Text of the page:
This post is for people who are ready to step up to option 3. If you’re someone who already has a healthy tolerance of failure, this post can help you influence others to adopt a similar mindset. And while some people will have an easier time with this than others, we know with certainty that anyone can build the capacity and fortitude to overcome failures and achieve their goals.
Let’s look at why failure feels so bad, why we’re afraid of it, and strategies for turning failure into a catalyst for success.
Why Does Failure Feel So Bad? Why Are We So Afraid of It?
The answers may seem obvious. But it’s worthwhile to dig a little deeper to understand what informs our views on failure.
1. We Like to Look Smart and in Control
We admire people who appear to have all the answers and everything under control. We want to be the same way and we worry about what other people think of us.
Failure is not a good look when you prioritize how others perceive you. It feels embarrassing and shameful. If you see failure as humiliating, you’ll avoid sticking your neck out in fear of scorn and judgment by others.
2. We Judge on Outcomes, Not Process
From a young age, we are taught to judge ourselves and others on outcomes. Getting an A on a test, winning a game, getting accepted to a prestigious school, these are defined as measures of success. But we often forget to acknowledge and praise the effort that it takes to achieve these.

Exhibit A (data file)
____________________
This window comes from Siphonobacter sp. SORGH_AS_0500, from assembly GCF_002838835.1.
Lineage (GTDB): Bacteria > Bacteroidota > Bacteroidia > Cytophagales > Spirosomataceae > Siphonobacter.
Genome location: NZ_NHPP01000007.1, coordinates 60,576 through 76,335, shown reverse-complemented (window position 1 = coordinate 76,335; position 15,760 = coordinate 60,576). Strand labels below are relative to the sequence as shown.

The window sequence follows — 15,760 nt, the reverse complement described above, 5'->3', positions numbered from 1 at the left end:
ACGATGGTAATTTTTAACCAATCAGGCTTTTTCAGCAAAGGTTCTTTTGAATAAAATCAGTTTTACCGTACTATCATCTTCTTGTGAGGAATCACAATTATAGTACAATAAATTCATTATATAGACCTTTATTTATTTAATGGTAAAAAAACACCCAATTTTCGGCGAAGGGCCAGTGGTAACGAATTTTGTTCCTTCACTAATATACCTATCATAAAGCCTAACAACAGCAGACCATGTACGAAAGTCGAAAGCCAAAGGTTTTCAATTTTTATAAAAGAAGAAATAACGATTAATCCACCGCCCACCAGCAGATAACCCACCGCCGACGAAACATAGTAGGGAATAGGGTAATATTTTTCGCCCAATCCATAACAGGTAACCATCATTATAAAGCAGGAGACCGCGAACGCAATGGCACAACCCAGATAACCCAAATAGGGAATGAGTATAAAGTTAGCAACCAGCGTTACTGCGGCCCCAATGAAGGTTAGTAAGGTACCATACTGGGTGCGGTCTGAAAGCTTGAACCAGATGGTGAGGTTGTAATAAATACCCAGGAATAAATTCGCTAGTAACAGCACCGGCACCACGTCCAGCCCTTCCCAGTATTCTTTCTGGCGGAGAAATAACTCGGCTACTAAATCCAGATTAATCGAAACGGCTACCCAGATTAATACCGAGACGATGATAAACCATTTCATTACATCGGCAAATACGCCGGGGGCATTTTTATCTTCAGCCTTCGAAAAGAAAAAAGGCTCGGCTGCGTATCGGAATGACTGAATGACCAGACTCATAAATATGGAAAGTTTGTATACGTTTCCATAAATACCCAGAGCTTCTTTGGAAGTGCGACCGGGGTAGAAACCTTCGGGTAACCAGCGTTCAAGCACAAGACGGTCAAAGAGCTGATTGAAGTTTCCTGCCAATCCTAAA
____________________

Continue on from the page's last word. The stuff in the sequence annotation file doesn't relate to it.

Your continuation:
Focusing only on outcomes, and not the process of success, makes us vulnerable to quitting and acquiescing to defeat when the going suddenly gets tough. It makes us question ourselves and withdraw the first time we get a “C,” have a bad game, or receive tough feedback.
3. We Overstate Risks
When we look at a new challenge or opportunity, we may obsess over the downside. We are prone to hyper-focus on what might go wrong. When we do this, we paint an unbalanced picture of negativity that prevents us from moving forward. We will say “it’s not worth it.”
4. We Are Impatient
Everyone likes instant gratification. It feels good to achieve immediate results. And even though we know that there are few overnight successes, we set our expectations unrealistically high.
The problem with this is that we will be easily disappointed and discouraged at the first sign of difficulty. If things don’t go well right away, we may be inclined to give up and jump ship.
Together, these factors may cause you to be paralyzed by the idea of failure and to develop a closed mindset about what is possible and worth trying. This fearful mindset can become worse if you do gather the courage to try something and it goes poorly. Instead of seeing the failure as an event, you may begin to think of yourself as a failure. This line of thinking can have disastrous consequences.
It’s Time to Rewrite Our Story on Failure